I find Earth Day to be kind of an odd holiday... especially as someone who talks about eco-friendly living pretty much 24/7.
Every day of my life is dedicated to researching, writing, and trying to make eco-friendly choices to try and narrow all of that down into one day is hard!
Plus, I mean, shouldn't we be celebrating our Earth every day? I mean she only gives us clean air and water.... nothing too important, right? ;)
So, instead of just focusing on one day a year, I wanted to give you a few tips so you can celebrate every day!
1. Swap your snacks!
Instead of opting for an overly packaged or processed snack, go for local, in-season fruits and vegetables. Fruit often comes in its own compostable wrapper.
Make use of local veggies with a yummy dip platter. Make your own hummus by blending chickpeas, lemon juice, and tahini. Add some local veg and - voilá - the perfect plastic-free snack.
2. Pick it up:
When you're out walking around, whether it's your neighborhood, downtown, or in a parking lot, if you see litter - pick it up!
All storm drains lead to the sea. So, any trash or plastic you see out is going to make it's way out to the ocean. You can stop it by taking the time to pick it up.
You might not know this, but a significant amount of greenhouse gasses come from landfills. Almost 16% of all methane emissions in the US come from landfills and methane is around 30x more powerful than CO2.
One of the best things you can do is stop binning your organics and get a compost bin. You can learn more about all of the benefits of composting here.
4. Commit to buying less:
Did you know, one of the best things you can do for the environment is to simply buy less?
Yep. We tend to buy a lot of stuff that we don't necessarily use or need. Grab my tips for shopping like a minimalist to make sure that you only buy what you truly love.
5. Use real stuff:
We live in a disposable culture where many of our products are meant to be used for a few moments and then thrown away. You can help combat this by choosing reusables!
Instead of opting for a disposable coffee cup, choose a reusable mug or thermos to carry your coffee to go.
Instead of grabbing plastic utensils to eat your lunch, grab a real metal fork and wash it after you've used it.
Instead of using a paper plate, use a real plate.
Instead of using paper towels, use reusable cloth dish towels. If you need help breaking up with paper towels check out our blog post all about creating a paperless kitchen.
6. Plant trees:
Did you know it's pretty easy to plant trees? You can plant trees to offset your carbon footprint through programs like the Nature Conservancy.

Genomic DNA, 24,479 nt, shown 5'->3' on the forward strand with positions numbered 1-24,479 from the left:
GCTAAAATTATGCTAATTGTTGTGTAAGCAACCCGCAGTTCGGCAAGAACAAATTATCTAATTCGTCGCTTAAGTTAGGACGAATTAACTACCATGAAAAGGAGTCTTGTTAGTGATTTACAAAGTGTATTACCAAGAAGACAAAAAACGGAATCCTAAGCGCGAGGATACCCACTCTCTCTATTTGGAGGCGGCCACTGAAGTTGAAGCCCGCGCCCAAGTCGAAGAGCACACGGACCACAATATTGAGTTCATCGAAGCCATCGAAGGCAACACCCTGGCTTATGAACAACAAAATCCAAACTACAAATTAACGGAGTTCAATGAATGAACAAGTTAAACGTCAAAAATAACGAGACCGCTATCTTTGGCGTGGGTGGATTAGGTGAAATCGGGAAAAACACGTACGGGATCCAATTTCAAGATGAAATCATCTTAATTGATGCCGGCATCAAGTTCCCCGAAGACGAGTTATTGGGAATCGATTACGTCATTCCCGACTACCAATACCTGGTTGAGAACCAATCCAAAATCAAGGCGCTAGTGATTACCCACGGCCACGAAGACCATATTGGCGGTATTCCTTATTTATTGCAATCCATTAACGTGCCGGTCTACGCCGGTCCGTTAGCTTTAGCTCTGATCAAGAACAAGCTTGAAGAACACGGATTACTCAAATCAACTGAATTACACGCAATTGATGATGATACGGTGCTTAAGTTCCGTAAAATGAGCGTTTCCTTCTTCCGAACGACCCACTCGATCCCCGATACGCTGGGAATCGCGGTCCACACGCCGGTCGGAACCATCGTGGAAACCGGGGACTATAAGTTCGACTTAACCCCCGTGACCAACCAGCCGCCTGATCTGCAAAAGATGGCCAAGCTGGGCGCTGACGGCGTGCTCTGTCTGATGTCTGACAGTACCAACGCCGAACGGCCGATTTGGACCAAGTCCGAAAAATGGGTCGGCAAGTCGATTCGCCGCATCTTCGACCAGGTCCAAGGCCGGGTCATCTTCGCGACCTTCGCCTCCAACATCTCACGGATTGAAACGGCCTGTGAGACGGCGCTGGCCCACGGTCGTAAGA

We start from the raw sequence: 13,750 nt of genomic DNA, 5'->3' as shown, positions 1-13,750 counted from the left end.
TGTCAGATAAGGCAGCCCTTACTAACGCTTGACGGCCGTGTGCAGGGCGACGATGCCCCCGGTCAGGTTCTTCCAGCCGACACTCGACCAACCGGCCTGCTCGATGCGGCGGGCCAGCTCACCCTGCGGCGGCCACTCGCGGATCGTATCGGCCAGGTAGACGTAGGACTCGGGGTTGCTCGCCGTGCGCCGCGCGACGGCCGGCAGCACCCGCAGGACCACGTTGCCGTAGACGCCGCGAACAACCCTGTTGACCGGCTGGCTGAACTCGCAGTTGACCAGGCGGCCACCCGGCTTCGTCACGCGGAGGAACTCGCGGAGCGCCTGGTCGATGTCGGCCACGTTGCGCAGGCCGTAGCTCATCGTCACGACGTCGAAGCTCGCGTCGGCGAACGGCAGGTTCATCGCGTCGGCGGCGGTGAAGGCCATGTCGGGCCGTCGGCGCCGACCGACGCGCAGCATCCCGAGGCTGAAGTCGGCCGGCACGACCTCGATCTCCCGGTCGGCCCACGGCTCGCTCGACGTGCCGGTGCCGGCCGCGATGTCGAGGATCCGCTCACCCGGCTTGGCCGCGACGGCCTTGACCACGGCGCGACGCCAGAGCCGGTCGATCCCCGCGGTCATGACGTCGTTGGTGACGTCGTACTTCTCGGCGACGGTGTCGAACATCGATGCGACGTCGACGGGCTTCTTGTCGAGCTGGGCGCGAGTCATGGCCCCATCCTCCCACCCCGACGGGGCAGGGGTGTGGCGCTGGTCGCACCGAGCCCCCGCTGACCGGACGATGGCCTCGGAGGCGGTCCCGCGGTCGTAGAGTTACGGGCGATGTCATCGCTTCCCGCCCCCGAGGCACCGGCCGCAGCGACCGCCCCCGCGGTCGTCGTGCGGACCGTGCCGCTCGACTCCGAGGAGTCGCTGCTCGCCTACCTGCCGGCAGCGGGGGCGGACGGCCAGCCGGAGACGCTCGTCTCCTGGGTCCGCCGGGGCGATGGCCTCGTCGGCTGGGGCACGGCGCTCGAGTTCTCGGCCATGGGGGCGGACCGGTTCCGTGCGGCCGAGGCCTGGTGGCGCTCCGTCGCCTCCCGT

7. Talk to friends and family:
It might seem scary to get friends and family involved, but I find it's easiest when you invite them to participate in an activity with you.
For instance, invite them over to a plant-based dinner party and teach them how to make some delicious vegetarian or vegan meals.
You can invite a friend along on a zero waste grocery shopping trip or teach them how to make their own DIY cleaners.
Once they see how easy it is, they'll be more likely to implement the change in their own lives.
8. Get involved:
Finding a local community is one of the best ways to get involved! Want to ask a local restaurant to switch to a straw on request policy? What about getting the local cafe to incentivize bringing your own container? What about passing a plastic bag ban? Or a carbon tax?
Shop less and share more! Are you a member of a local buy nothing group? These groups are typically hyper-local and it's a place where you can offer belongings that you no longer need.
Of course, in return, you can also post things you're looking for. This way you can swap and share with your neighbors.
There's also a great app for this called Bunz that's very popular in Canada. You should check them out because they really streamline the whole swapping process.
10. Eat more vegetables!
One of the best ways to have a positive impact on the environment is to change up your diet. The average meat eater is responsible for 2.5 tons of carbon a year where a vegetarians diet is responsible for 1.6 tons of carbon and a vegan diet 1.3 tons of carbon.
Cutting back on how many animal products you eat is a great way to reduce your carbon footprint. You can read more in our blog post 5 Ways to Reduce your Carbon Emissions.